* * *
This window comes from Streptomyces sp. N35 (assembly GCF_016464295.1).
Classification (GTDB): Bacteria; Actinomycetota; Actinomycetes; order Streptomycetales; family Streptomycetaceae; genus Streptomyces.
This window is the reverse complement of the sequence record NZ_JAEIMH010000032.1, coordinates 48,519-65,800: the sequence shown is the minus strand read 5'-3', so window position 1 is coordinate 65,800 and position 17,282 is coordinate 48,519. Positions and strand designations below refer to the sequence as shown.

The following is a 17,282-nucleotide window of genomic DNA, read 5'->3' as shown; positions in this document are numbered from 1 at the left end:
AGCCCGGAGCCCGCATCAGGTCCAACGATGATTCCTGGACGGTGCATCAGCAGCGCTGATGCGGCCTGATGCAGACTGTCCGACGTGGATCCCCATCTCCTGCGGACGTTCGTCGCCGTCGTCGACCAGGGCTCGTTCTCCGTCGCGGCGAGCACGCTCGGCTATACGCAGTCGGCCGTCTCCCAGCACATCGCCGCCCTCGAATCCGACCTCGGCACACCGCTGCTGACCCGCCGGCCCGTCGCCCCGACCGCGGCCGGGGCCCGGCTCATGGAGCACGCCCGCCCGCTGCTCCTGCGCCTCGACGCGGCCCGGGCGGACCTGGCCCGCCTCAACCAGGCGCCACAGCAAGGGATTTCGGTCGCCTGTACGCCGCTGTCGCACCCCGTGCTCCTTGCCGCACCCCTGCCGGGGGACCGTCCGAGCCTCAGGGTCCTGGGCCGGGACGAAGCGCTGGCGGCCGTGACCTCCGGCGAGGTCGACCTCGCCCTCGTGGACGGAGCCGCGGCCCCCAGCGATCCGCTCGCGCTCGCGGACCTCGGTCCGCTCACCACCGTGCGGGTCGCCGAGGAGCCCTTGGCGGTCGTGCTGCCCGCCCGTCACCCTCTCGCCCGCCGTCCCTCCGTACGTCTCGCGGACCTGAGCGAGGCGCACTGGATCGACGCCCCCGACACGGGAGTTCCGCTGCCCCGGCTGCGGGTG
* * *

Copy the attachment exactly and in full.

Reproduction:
This window comes from Streptomyces sp. N35 (assembly GCF_016464295.1).
Classification (GTDB): Bacteria; Actinomycetota; Actinomycetes; order Streptomycetales; family Streptomycetaceae; genus Streptomyces.
This window is the reverse complement of the sequence record NZ_JAEIMH010000032.1, coordinates 48,519-65,800: the sequence shown is the minus strand read 5'-3', so window position 1 is coordinate 65,800 and position 17,282 is coordinate 48,519. Positions and strand designations below refer to the sequence as shown.

The following is a 17,282-nucleotide window of genomic DNA, read 5'->3' as shown; positions in this document are numbered from 1 at the left end:
AGCCCGGAGCCCGCATCAGGTCCAACGATGATTCCTGGACGGTGCATCAGCAGCGCTGATGCGGCCTGATGCAGACTGTCCGACGTGGATCCCCATCTCCTGCGGACGTTCGTCGCCGTCGTCGACCAGGGCTCGTTCTCCGTCGCGGCGAGCACGCTCGGCTATACGCAGTCGGCCGTCTCCCAGCACATCGCCGCCCTCGAATCCGACCTCGGCACACCGCTGCTGACCCGCCGGCCCGTCGCCCCGACCGCGGCCGGGGCCCGGCTCATGGAGCACGCCCGCCCGCTGCTCCTGCGCCTCGACGCGGCCCGGGCGGACCTGGCCCGCCTCAACCAGGCGCCACAGCAAGGGATTTCGGTCGCCTGTACGCCGCTGTCGCACCCCGTGCTCCTTGCCGCACCCCTGCCGGGGGACCGTCCGAGCCTCAGGGTCCTGGGCCGGGACGAAGCGCTGGCGGCCGTGACCTCCGGCGAGGTCGACCTCGCCCTCGTGGACGGAGCCGCGGCCCCCAGCGATCCGCTCGCGCTCGCGGACCTCGGTCCGCTCACCACCGTGCGGGTCGCCGAGGAGCCCTTGGCGGTCGTGCTGCCCGCCCGTCACCCTCTCGCCCGCCGTCCCTCCGTACGTCTCGCGGACCTGAGCGAGGCGCACTGGATCGACGCCCCCGACACGGGAGTTCCGCTGCCCCGGCTGCGGGTG